by Bill Gertz • Washington Free Beacon
The Trump administration on Thursday imposed economic sanctions on 19 Russians and two Russian intelligence agencies for their role in the 2016 election meddling and costly cyber attacks and penetrations.
The Russian spy agencies included the Federal Security Service and the GRU military intelligence service, along with six GRU officers.
No FSB officers were named in the Treasury Department list of sanctioned Russians, although 13 Russians indicted last month in a separate action, were named.
The Russians are linked to the Internet Research Agency, a St. Petersburg operation that used social media to interfere with the presidential election.
Government officials did not say whether the Internet Research Agency was a front organization for the Russian government.
Officials also revealed that Russian cyber actors conducted reconnaissance into industrial control systems related to the U.S. electrical grid in a bid to obtain sensitive information that could be used in future attacks aimed at shutting down power networks. Continue reading
by Aaron David Miller • CNN
If I had to describe the U.S.-Iranian relationship in one word it would be “overmatched.”
We’re playing checkers on the Middle East game board and Tehran’s playing three-dimensional chess. Iran has no problem reconciling its bad and contradictory behavior while we twist ourselves into knots over our tough choices, all the while convincing ourselves that America’s policy on the nuclear issue is on the right track.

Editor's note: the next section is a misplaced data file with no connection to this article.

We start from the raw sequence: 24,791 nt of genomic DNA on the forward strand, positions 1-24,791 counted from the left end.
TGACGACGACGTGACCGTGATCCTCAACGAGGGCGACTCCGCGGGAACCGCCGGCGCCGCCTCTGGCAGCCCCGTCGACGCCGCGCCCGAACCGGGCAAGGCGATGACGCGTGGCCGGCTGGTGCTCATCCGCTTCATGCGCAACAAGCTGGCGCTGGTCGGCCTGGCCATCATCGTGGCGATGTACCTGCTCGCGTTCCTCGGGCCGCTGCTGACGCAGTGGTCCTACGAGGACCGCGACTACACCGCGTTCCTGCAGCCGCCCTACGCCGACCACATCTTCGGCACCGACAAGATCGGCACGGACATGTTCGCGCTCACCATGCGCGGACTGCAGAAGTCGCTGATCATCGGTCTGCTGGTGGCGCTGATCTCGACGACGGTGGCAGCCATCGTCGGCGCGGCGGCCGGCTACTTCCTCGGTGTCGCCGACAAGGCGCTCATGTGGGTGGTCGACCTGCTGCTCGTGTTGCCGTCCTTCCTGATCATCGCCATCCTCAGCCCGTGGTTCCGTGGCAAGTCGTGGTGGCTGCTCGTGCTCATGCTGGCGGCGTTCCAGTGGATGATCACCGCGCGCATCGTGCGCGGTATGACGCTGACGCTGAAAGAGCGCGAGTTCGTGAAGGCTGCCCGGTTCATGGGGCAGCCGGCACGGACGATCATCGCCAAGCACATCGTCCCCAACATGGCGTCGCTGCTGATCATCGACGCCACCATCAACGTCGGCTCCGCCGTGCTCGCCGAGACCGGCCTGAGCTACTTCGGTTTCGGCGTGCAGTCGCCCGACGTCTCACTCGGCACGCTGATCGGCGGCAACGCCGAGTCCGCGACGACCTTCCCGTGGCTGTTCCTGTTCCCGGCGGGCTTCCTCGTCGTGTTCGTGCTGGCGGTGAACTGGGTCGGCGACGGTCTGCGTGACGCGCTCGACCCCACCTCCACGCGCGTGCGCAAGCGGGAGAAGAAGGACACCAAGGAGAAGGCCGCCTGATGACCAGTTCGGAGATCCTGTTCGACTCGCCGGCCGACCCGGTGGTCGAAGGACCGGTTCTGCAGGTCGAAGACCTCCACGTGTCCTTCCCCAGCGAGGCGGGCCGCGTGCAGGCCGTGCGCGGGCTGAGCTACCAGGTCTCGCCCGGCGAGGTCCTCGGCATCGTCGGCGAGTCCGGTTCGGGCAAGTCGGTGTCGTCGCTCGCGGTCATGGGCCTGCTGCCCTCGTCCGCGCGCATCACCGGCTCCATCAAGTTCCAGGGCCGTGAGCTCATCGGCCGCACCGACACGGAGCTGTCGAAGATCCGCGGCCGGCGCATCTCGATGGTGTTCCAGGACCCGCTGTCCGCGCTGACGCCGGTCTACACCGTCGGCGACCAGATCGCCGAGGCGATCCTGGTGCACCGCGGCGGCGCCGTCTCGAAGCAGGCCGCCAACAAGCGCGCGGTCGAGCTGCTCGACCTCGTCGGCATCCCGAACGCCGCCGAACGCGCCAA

Iran isn’t 10 feet tall in this region, but by making the nuclear issue the be-all and end-all that is supposed to reduce Iran’s power, the United States is only making Tehran taller. Consider the following: Continue reading
The arms control community is upset says William Broad of the New York Times.
The administration in whom they had trusted to begin the process of eliminating nuclear weapons is not following the script. It is sticking to a plan to fully modernize our arsenal of nuclear weapons even while reducing our weapons to the lowest level of deployed strategic weapons since the Eisenhower administration.
While one may have thought the arms control community wanted to reduce nuclear warheads and thus would be pleased that we have reduced such weapons dramatically since the end of the Cold War and by 30% since the Moscow Treaty with the 2010 New Start Treaty, their real ambition is to diminish the capability of America’s nuclear arms that remain after reductions. Continue reading
On Columbus Day, Mitt Romney went to the Virginia Military Institute to outline a starkly different foreign policy vision from President Obama’s approach of apologizing for America, ignoring Islamism, mistreating our allies and embracing our enemies.
It came none too soon. The Syrian war has spilled across the border of a NATO ally and there are new indications the rebellion is drifting toward the influence of radical jihadists.
In our own hemisphere, the anti-US strongman with whom Obama shared a brother handshake in public, Hugo Chavez, just claimed a new mandate to advance his anti-American cause. Continue reading